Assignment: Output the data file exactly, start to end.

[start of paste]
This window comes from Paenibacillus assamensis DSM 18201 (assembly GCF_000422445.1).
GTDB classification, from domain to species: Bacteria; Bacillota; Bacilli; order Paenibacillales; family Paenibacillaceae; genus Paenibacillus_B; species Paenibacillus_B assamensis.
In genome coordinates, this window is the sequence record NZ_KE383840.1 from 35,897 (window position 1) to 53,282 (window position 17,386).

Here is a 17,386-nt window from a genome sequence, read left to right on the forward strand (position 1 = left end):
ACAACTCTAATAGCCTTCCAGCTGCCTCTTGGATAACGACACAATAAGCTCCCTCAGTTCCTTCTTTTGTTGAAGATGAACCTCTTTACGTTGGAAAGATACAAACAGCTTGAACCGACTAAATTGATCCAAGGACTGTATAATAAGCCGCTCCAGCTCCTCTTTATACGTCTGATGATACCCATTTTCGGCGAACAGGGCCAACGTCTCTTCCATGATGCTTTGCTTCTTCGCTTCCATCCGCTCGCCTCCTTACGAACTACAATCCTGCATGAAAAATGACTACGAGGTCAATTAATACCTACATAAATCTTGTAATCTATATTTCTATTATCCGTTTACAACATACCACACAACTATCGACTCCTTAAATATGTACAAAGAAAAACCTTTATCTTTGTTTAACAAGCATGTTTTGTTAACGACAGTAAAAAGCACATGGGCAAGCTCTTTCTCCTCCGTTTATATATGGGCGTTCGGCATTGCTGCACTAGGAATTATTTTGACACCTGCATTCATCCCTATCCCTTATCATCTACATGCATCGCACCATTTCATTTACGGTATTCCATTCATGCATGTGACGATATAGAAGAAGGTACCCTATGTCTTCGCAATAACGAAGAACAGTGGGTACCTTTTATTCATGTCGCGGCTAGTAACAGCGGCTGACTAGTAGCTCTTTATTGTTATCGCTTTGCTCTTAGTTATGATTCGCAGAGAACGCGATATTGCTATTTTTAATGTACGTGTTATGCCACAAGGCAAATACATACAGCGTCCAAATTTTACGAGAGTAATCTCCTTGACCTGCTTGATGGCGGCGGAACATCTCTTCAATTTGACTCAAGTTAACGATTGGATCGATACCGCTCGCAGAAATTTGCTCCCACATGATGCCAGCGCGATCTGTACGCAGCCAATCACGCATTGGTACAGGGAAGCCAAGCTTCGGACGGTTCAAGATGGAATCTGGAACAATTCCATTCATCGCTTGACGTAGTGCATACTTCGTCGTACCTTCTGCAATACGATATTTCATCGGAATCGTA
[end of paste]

This window comes from Paenibacillus assamensis DSM 18201 (assembly GCF_000422445.1).
GTDB classification, from domain to species: Bacteria; Bacillota; Bacilli; order Paenibacillales; family Paenibacillaceae; genus Paenibacillus_B; species Paenibacillus_B assamensis.
In genome coordinates, this window is the sequence record NZ_KE383840.1 from 35,897 (window position 1) to 53,282 (window position 17,386).

Here is a 17,386-nt window from a genome sequence, read left to right on the forward strand (position 1 = left end):
ACAACTCTAATAGCCTTCCAGCTGCCTCTTGGATAACGACACAATAAGCTCCCTCAGTTCCTTCTTTTGTTGAAGATGAACCTCTTTACGTTGGAAAGATACAAACAGCTTGAACCGACTAAATTGATCCAAGGACTGTATAATAAGCCGCTCCAGCTCCTCTTTATACGTCTGATGATACCCATTTTCGGCGAACAGGGCCAACGTCTCTTCCATGATGCTTTGCTTCTTCGCTTCCATCCGCTCGCCTCCTTACGAACTACAATCCTGCATGAAAAATGACTACGAGGTCAATTAATACCTACATAAATCTTGTAATCTATATTTCTATTATCCGTTTACAACATACCACACAACTATCGACTCCTTAAATATGTACAAAGAAAAACCTTTATCTTTGTTTAACAAGCATGTTTTGTTAACGACAGTAAAAAGCACATGGGCAAGCTCTTTCTCCTCCGTTTATATATGGGCGTTCGGCATTGCTGCACTAGGAATTATTTTGACACCTGCATTCATCCCTATCCCTTATCATCTACATGCATCGCACCATTTCATTTACGGTATTCCATTCATGCATGTGACGATATAGAAGAAGGTACCCTATGTCTTCGCAATAACGAAGAACAGTGGGTACCTTTTATTCATGTCGCGGCTAGTAACAGCGGCTGACTAGTAGCTCTTTATTGTTATCGCTTTGCTCTTAGTTATGATTCGCAGAGAACGCGATATTGCTATTTTTAATGTACGTGTTATGCCACAAGGCAAATACATACAGCGTCCAAATTTTACGAGAGTAATCTCCTTGACCTGCTTGATGGCGGCGGAACATCTCTTCAATTTGACTCAAGTTAACGATTGGATCGATACCGCTCGCAGAAATTTGCTCCCACATGATGCCAGCGCGATCTGTACGCAGCCAATCACGCATTGGTACAGGGAAGCCAAGCTTCGGACGGTTCAAGATGGAATCTGGAACAATTCCATTCATCGCTTGACGTAGTGCATACTTCGTCGTACCTTCTGCAATACGATATTTCATCGGAATCGTA